Just when Sri Lankans thought we had left all this violence behind them after the civil war.
Sri Lanka was rocked by a series of bombings that killed more than 300 people and injured over 500 people, at churches and big hotels. Most of the victims are believed to be Sri Lankans, but at least 31 foreigners are among the dead too.
Attack Time Line:
The first reports came in at about 8:45 am local time on Sunday morning. Six simultaneous explosions at luxury hotels and churches holding Easter mass. Three were at churches – in Colombo’s Kochchikade district, Negombo north of the capital, and Batticaloa in the east. The other three blasts rocked the Shangri-La, Kingsbury and Cinnamon Grand hotels in Colombo.
Two further explosions were reported later: seventh in Dehiwala in southern Colombo, And the eighth explosion happened near the Colombo district of Dematagoda during a police raid, killing three officers.
Hundreds of Sri Lankan families are in mourning. The confirmed international casualties are from the UK, Denmark, Portugal, India, Turkey, Australia, the Netherlands, Japan, the US and China. Among the dead are three children of Danish billionaire Anders Holch Povlsen, owner of the Bestseller clothing chain and the largest stakeholder in clothing giant Asos.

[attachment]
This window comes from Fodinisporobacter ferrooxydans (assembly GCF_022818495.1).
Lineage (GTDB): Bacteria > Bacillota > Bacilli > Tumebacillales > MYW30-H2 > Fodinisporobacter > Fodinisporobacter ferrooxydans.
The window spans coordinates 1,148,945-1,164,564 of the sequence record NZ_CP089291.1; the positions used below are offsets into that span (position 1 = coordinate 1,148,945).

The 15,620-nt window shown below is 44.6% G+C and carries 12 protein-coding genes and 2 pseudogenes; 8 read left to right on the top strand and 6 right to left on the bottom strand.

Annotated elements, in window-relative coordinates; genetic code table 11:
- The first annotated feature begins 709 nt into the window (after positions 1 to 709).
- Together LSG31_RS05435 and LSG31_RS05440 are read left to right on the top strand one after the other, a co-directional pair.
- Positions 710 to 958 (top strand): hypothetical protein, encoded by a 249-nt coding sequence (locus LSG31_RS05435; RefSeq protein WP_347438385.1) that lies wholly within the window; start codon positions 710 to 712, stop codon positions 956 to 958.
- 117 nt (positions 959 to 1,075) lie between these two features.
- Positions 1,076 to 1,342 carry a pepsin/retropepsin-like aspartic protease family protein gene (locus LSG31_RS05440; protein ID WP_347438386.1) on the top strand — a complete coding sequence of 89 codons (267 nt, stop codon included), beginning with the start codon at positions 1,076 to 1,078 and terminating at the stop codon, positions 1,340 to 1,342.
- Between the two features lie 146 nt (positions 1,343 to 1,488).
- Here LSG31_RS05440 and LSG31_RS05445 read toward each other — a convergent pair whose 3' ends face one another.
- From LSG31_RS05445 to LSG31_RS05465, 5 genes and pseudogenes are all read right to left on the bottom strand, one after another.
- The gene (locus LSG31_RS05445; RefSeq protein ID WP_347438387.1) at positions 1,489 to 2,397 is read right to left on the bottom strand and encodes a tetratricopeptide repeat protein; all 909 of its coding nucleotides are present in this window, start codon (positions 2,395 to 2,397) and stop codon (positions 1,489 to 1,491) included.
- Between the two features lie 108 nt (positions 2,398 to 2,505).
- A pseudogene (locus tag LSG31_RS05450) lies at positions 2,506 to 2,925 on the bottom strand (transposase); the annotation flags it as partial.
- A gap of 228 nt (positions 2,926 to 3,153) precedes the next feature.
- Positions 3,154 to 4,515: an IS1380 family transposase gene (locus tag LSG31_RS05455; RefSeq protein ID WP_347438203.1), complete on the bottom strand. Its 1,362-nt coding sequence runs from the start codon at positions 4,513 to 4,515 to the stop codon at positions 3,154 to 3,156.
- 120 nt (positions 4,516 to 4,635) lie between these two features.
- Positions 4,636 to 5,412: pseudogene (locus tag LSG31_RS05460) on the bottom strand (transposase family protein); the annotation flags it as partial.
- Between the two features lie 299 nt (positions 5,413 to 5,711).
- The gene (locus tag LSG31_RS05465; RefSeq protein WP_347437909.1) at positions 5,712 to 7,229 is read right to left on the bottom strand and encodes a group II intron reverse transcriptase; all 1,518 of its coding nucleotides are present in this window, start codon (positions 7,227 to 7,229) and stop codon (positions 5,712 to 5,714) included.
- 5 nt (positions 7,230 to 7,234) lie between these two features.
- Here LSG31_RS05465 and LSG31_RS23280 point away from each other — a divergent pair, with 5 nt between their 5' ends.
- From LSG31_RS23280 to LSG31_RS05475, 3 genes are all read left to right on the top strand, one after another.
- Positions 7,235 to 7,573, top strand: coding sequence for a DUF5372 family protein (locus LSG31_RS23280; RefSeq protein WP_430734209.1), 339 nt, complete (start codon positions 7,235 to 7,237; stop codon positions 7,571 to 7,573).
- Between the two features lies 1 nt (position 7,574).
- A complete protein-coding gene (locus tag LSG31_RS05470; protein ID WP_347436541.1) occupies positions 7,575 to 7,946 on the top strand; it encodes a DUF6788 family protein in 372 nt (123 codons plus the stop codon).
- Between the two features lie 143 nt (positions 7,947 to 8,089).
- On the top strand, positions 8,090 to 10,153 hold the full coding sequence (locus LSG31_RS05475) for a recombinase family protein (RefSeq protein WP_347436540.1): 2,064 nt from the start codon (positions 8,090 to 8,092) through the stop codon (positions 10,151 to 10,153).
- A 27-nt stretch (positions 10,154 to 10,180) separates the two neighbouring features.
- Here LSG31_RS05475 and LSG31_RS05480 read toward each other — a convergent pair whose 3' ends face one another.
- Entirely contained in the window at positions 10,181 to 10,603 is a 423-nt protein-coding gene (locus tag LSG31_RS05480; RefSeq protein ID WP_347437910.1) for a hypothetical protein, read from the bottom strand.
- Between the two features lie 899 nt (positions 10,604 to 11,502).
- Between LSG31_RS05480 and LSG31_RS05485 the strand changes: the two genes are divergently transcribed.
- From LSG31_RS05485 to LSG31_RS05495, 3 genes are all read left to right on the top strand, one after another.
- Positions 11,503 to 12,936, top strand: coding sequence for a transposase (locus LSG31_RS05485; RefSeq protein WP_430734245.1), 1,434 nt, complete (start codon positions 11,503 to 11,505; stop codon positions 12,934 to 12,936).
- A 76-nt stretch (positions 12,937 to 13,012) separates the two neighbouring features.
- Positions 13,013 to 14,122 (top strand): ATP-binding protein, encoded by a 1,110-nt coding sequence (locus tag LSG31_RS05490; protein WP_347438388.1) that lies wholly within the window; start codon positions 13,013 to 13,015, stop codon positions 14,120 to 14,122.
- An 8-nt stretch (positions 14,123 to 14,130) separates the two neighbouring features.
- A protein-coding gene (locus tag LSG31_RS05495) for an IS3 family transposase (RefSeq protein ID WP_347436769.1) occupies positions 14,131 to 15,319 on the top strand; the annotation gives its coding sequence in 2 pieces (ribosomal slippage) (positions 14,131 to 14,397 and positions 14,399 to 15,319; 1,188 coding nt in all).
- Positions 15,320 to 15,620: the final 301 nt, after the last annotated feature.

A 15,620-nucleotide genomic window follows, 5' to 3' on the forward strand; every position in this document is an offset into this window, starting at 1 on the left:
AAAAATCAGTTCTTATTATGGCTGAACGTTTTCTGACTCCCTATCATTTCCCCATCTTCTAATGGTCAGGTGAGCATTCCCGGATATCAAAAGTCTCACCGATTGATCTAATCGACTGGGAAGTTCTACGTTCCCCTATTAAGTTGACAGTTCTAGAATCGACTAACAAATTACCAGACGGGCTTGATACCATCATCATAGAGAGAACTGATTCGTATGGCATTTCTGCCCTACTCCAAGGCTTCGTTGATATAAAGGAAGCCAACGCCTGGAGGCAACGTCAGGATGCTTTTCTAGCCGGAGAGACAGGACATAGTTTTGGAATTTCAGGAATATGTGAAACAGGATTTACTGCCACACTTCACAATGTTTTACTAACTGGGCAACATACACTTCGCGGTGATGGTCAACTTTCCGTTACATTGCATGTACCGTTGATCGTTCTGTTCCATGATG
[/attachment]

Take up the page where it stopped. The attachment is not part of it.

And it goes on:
The alleged bombers:
National Thowheed Jamath with some international help being suspected behind the little known Islamic group. The group has no history of large-scale attacks but came to prominence last year when it was blamed for damaging Buddhist statues.
Sri Lanka’s history and religion:
Buddhism is Sri Lanka’s biggest religious group, about 70% of the population. Christians form up to 7% of the 21 million population. Sunday’s attacks were the worst ever against Sri Lanka’s small Christian minority. Hindus and Muslims make up around 12% and 10% of the population respectively. The attacks are Sri Lanka’s deadliest act of violence since the end of the country’s 26-year civil war in 2009. The war is thought to have killed between 70,000 and 80,000 people and ended with the defeat of the Tamil Tigers, who had fought for independence for the Tamil minority.
This attack sends a message to everyone around the world that how we are not safe in probably the quietest places in the world. Though I believe terror has no religion, this brings up the issue of Islamic terror to the forefront.
The teardrop-shaped country of Sri Lanka, for now, symbolizes the pain and sorrow of a bloody Easter Sunday. One day, though, it will symbolize the happiness of an island that has rebuilt and come out that much stronger.